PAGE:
Clean toilets are something we take for granted in the West, but in many of the poorest parts of the world, they are unheard of. In fact, a staggering 2.5 billion people – 40 per cent of the world's population – are forced to live without clean, safe and hygienic toilets.
Uganda has one of the highest primary school drop-out rates in the world; lots of children frequently get ill as a result of poor sanitation, and therefore miss school and fall behind. But the problem is more prevalent among girls. With no clean toilets and sanitary towels too expensive for most families, many girls stay at home for a week every time they get their period, or drop out of school completely.
Bridget, 14, attends the Ndago Primary School in Rukungiri district, south-west Uganda. Around 20 girls a year used to drop out of her school, and though Bridget stayed, it's not been an easy decision. Her family are banana farmers and have very little money – they can't afford to pay for sanitary products.
However, under Tearfund's Toilet Twinning scheme, Bridget's school now has a new pit latrine and changing room for girls to use.
"Our old latrines were very disgusting, especially in the rainy season. When somebody would leave, you'd feel sick, and people would be retching, because they would be so smelly," she said.
"When we used to feel sick, we'd miss classes, and that would affect our performance at the end of term exams.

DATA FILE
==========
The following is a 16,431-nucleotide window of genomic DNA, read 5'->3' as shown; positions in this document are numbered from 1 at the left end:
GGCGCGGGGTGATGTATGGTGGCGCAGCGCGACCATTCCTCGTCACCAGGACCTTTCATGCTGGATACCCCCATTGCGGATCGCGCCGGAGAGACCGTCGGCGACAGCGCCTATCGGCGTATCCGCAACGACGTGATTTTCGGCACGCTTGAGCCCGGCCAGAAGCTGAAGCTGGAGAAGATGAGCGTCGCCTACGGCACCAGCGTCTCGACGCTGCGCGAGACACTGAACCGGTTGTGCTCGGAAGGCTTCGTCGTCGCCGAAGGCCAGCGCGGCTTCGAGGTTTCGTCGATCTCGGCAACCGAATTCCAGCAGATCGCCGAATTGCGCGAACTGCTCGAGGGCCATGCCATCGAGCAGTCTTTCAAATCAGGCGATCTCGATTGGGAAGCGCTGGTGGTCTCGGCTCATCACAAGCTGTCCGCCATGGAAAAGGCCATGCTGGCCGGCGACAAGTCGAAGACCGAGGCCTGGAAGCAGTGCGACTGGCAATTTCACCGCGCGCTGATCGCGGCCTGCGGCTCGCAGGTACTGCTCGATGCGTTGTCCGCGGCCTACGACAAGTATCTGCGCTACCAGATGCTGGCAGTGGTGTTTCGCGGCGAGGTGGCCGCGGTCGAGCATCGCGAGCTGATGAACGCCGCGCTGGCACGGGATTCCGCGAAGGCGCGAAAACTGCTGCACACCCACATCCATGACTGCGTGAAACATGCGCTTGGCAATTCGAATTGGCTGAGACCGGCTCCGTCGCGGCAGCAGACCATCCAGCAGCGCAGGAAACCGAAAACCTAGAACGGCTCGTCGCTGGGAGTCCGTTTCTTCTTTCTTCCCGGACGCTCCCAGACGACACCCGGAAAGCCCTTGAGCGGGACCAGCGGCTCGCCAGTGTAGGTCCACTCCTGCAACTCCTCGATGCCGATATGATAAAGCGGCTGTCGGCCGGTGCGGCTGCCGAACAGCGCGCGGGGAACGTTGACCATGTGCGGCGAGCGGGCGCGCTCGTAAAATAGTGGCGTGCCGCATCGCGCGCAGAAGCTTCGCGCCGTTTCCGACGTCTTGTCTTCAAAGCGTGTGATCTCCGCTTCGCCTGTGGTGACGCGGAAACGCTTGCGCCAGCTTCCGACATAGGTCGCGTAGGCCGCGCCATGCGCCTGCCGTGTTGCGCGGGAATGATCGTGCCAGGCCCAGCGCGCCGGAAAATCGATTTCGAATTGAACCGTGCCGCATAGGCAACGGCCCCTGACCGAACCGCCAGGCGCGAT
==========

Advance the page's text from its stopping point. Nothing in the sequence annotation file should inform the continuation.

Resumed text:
"We now have a very new pit latrine, which is comfortable to use. It has also got a changing room for girls, which helps them when they have their periods, to clean up and go back to class, rather than going home and missing classes."
Bridget's headteacher, Kenneth Mushoborozi, said that there are more than 100 girls over the age of 14 at the primary school because they have fallen behind. They would usually be attending high school by now.
"Many of the girls would miss their mid-term exams, and have to sit them later, or would sit them, but not perform well, because they had missed so much school – and this does affect their end of year grades," he explained.
There are even wider repercussions of bad sanitation. Almost 20,000 Ugandan children under the age of five die of diarrhoea each year, and dropping out of school leaves girls vulnerable to early marriage. Two girls who were married underage in Bridget's district have been killed by their husbands.
Since the new toilet was installed however, 67 girls have re-enrolled at her school, and new teachers have also joined, which means a better education for more children.
"The district have sent more teachers because we have more toilets, so we can take more children on," Mushoborozi said.
Tearfund's partner in Uganda, the North Kigezi and Kinkiizi Dioceses (NKKD) Water and Sanitation Programme, has also been holding workshops to help improve sanitation, and has installed a clean water tap. Now, girls don't have to walk miles for clean water, which previously meant they often missed even more school.
"Before NKKD came, we didn't know about the importance of washing our hands after going to the toilet," Mushoborozi added.
"Because of what the children have learnt at school, the parents will then learn about hygiene too. The children will become ambassadors and will teach their parents about handwashing."
Today, 19 November, is World Toilet Day. For £60, you can twin a toilet at home, work, school or church with a latrine in a poor country. For more information about Toilet Twinning, click here.